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The Impact of Showing Up…or Not

by Stephen HeavisideSurvivorFebruary 7, 2021View more posts from Stephen Heaviside

Forgiveness is a virtue. I’ve always been a pretty loyal and forgiving person – often at the expense of my own personal growth and mental health, as I have extended the benefit of the doubt to many people, jobs and situations that didn’t truly deserve it.

When I went through chemotherapy, my regimen was fairly intense. I was getting infused 5 days in a row for a couple of weeks (with weekend breaks) and then enjoying a fun one-day infusion week to round out the 3 week cycle. This meant that I was inpatient for a lot of my chemo. One of my fun one-day infusion weeks became a lot less fun when I came down with neutropenic fever and spent an extra 5 days in a different hospital, being administered Neupogen shots while I recovered and chipped away at the day, binging Seinfeld episodes. That added an extra 5 days in the hospital that I hadn’t planned on.

At that time, I had three people I considered my best friends. One of them was a high school teacher who had moved up to Seattle with his wife, so the odds of him paying me a visit during treatment weren’t great and that was perfectly understandable, given the circumstances. But, the other two guys lived locally and had been longtime friends that had joked and talked with me through a bunch of other lesser life changes.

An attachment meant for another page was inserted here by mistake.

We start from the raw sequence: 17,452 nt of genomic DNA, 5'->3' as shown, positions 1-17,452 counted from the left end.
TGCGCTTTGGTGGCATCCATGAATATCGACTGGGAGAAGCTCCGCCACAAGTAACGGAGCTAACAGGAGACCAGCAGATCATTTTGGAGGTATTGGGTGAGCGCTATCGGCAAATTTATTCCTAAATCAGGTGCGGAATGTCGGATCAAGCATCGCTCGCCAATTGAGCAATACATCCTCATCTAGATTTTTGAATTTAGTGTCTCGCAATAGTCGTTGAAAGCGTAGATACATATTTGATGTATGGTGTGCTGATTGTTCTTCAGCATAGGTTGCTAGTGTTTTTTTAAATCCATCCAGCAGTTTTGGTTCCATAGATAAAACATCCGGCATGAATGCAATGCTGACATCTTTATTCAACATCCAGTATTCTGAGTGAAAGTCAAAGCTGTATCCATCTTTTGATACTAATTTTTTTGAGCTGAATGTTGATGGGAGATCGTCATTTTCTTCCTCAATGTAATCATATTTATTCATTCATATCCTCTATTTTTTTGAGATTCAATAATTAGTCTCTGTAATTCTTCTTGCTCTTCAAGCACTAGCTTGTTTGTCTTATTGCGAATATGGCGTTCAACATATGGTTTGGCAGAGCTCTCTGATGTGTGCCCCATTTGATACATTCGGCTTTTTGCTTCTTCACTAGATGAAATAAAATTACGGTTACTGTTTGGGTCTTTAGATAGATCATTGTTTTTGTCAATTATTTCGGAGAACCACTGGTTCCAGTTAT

Those two friends visited me in the hospital for a combined grand total of … once. It’s hard to put myself in my 2014 brain and remember how I processed this. Other friends and family visited. I was fortunate to know many great human beings that came out to see me. And I considered that, you know, the hospital WAS kind of a drive for them. They both had jobs and were busy. They didn’t know what to say to me. They were freaked out to see their friend looking so sickly, pale and bald. They knew Stephen in a certain context and this “Moby on his deathbed” edition of Stephen was probably hard to take in. Like I said, I’ve always been a forgiving, loyal person. But the math really started bothering me. Out of 45 chances to visit a longtime friend with a serious illness in the hospital? And all the days in between, where I spent recovering at home? There was one visit between them and I know I had chemo brain and all – but I’m not exaggerating when I say I don’t remember there being any substantial text conversations either.

During this time, I also received a Facebook message from my ex-girlfriend who had broken up with me just prior to my diagnosis. The message began: “p.s. I know u have cancer and all and I’m sorry” and it ended with “we aren’t doing a fundraiser, at least I’m not and I won’t be a part of it. You’re an adult, you can figure it out.” I racked my brain for reasons why someone would send such destructive, cold words to me and what I had done to deserve this. Three of the people closest to me when December 2013 began were becoming ghosts of Christmas past that now haunted me with feelings of worthlessness and regret a mere five months later.